Missouri has lagged behind other states in identifying employers that avoid taxes and unemployment and workers’ compensation payments by classifying their workers as contractors instead of employees, a state audit reported.
The state review found that from 2005 to 2009, Missouri labor officials identified fewer misclassified workers during periodic reviews than every state besides Iowa. The Department of Labor and Industrial Relations found an average of 0.14 misclassified worker per check, but the national average was 1.36.
State labor officials say they have been working for about two years to identify more misclassified workers, changing procedures and expanding staff. Larry Rebman, the labor department director, said the number of wrongly classified workers identified by the agency has increased from 180 in 2008 to more than 2,300 so far this year and that collections have doubled since 2008.
“We are identifying those people who are cheating the system and leveling the playing field,” Rebman said.
Workers wrongly classified as independent contractors can pay higher taxes on their income and miss out on health and other benefits. Some employers misclassify employees intentionally but others do so accidentally.
“It’s a bad deal for the employee,” Auditor Susan Montee said.
The state also can lose money. State labor officials estimate misclassification of workers cost the state unemployment fund $10 million in contributions annually, the workers’ compensation fund $215,000 and the Second Injury Fund $646,000. It also led to the underreporting for taxes of $423 million in wages.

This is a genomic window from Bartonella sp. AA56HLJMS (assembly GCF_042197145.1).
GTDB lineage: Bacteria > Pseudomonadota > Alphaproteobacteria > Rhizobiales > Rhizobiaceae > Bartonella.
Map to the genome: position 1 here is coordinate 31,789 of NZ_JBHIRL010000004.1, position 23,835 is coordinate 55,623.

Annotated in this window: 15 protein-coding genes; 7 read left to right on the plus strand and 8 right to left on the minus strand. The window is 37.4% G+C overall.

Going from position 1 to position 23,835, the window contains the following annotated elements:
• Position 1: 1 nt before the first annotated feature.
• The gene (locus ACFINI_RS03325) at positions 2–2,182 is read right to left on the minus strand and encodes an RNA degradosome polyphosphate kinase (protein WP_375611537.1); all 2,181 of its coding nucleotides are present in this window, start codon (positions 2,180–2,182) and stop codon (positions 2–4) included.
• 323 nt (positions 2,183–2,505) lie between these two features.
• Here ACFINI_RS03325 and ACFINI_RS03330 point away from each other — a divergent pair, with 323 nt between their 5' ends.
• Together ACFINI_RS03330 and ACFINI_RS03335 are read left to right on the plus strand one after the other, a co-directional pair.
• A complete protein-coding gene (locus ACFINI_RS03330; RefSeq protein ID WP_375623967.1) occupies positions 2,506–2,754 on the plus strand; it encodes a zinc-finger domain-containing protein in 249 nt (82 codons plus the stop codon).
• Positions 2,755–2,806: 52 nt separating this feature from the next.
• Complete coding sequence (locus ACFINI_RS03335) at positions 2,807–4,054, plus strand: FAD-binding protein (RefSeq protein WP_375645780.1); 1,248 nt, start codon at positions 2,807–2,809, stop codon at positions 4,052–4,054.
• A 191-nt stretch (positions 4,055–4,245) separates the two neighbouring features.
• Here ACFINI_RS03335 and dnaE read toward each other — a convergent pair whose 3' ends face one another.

Another government review estimated misclassification of workers costs the federal government $1.6 billion annually.
According to the state audit, Missouri conducted random checks of employers rather than targeting industries more susceptible to problems. The state also has not conducted follow-up checks of employers found to be misclassifying workers.
The U.S. Department of Labor recommends that only 10 percent of checks for employee classifications be conducted randomly.
The state labor department says it now follows that recommendation and focuses compliance checks from pools of those considered to be high-risk, high-error or noncompliant. In its written response attached to the audit, the labor department says it is working to focus on employers with the most discrepancies.
Labor officials say they also plan to develop a procedure for conducting follow-up reviews.
Besides the process for reviewing employers, the auditor’s office said another problem was that Missouri’s law for differentiating between “employees” and “contractors” was more cumbersome than other states.
Missouri uses a 20-factor test while others use a three-factor test. The auditor’s office said the longer test is more subjective.
Developing a new test to determine whether a worker is an employee would require action by the Legislature.
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